I have noticed shifts in mood too. One day of every three will involve a dip followed by a period of mania as I try to right things inside my own head and take control again. I try to wait my time as I have lurched into so many projects as a means of coping that I recognise now that I am in a pattern. I throw myself into my relationships and am glad for the sense of stability and comfort that they bring. I am fortunate in so many ways that much of my life is online, and I have taken solace in this.
Dominance and submission
Our D/s trickles on but not in any really valid way. I know that may sound disrespectful but I do not mean it like that. Although HL takes responsibility for things being ‘less’, that makes no real sense. A power exchange is circular, based on give and take, and so my behaviour and responses play into any lessening as much as his do. Our work situations have left us somewhat emotionally unavailable to each other and this has meant that, while we still continue with much of what we have, our connection is not as strong as it sometimes is.
Where we might have used our dynamic to support us, somehow we have not reached for it as we usually would. What tells me that something bigger than us is at play is the fact that we are both content with things as they are. There is a sense of biding time, waiting for things to right themselves, for life to return to its more predictable, more manageable reality. We shift on in a comfortable slipper, rather than reaching out for our glad rags and kicking up a stir.
There is anger. There is so much anger around. It is palpable at times and it has affected me on a personal level. I am angry with some of the decisions being made which make no sense. I am angry at the loss and the waste and the mess that everything is in. But most of all I am angry about my work situation and the things that I can’t speak about. It eats me up and I try to push it down but it bubbles and it rumbles and I want it to stop. I feel fiery and saddened and it is difficult to explain to someone who is not in this situation why, although I know that I am not alone.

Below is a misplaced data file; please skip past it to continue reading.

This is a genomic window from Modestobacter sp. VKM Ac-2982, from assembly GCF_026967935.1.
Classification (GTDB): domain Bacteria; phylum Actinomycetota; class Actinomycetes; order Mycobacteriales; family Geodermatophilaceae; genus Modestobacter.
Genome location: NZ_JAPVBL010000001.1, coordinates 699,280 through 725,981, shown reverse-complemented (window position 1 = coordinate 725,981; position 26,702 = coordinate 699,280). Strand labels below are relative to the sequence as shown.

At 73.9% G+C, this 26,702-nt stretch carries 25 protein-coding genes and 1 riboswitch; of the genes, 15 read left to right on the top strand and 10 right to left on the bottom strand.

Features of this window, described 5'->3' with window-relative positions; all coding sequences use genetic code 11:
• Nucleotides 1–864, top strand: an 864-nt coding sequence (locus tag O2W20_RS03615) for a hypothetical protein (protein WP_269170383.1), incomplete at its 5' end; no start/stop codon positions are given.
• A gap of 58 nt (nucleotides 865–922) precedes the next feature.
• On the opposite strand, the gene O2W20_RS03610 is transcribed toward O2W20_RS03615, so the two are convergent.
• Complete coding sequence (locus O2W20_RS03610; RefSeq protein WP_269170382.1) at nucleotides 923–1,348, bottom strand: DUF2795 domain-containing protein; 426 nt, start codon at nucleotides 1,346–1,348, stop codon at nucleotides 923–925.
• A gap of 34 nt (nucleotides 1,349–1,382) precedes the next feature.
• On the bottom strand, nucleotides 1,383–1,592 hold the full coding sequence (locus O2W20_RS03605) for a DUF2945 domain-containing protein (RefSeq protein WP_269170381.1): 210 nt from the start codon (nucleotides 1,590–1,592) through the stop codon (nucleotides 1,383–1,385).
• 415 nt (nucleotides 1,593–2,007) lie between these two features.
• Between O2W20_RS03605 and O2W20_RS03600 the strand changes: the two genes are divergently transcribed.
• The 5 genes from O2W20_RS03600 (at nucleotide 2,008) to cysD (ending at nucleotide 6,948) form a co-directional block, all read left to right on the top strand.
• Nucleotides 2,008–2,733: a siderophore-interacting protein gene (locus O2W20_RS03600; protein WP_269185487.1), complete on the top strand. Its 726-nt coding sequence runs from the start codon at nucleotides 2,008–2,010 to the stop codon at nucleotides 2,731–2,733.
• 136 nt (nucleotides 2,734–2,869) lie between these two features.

As a profession we are asked to do the impossible, the unworkable, the impractical. We are set up for failure; we know that things will not work and we know that we can’t do our best to support those who we are there to support. It makes me angry to see stories of teachers going ‘back to work’. We have been working all along and I have worked as many hours as I would usually, many of them over evenings and weekends due to my new online availability.
Work is no longer at work, it is in my home and it has made made it difficult to create the boundaries between the two which would usually be there. The vulnerability that I usually show at home does not stand me in good stead for dealing with the emotional impact of the type of support I offer through work. Young people are struggling, mentally, socially and emotionally and those in the very worst of situations, and the very worst of mental states, are not able to be supported in the ways we would usually do where there is nurture and reassurance through the face to face contract and the stability of routine.
And through it all there is love. I mean that. I know that this is pretty doom and gloom but I wanted to document the way that I felt without diminishing how terrible some of this has been. Overall though. I do see good and that comes from the love and the care and the complete dedication and commitment of those I am surrounded by. For my daughter who works for the NHS and puts herself at risk for others, for my colleagues who twist themselves in knots and go so many more miles than anyone would ever imagine and for HL who supports his own team giving his all and putting his own needs on hold.
For my friends and family who weather their own individual storms but always make time to check in and focus on the others who matter around them. For the readers of this blog who take time to empathise and encourage and offer a hand of friendship. For a community who thinks outside the box and finds ways to ease the pressure for those who need that, and for all the unseen people who play their part, not because anyone has asked them to or because they are required to, but because they want to because it is part of who they are.
Out of all of this, let love be the strongest emotion and the final word. Let love be the thing that will lift us all up and out of this.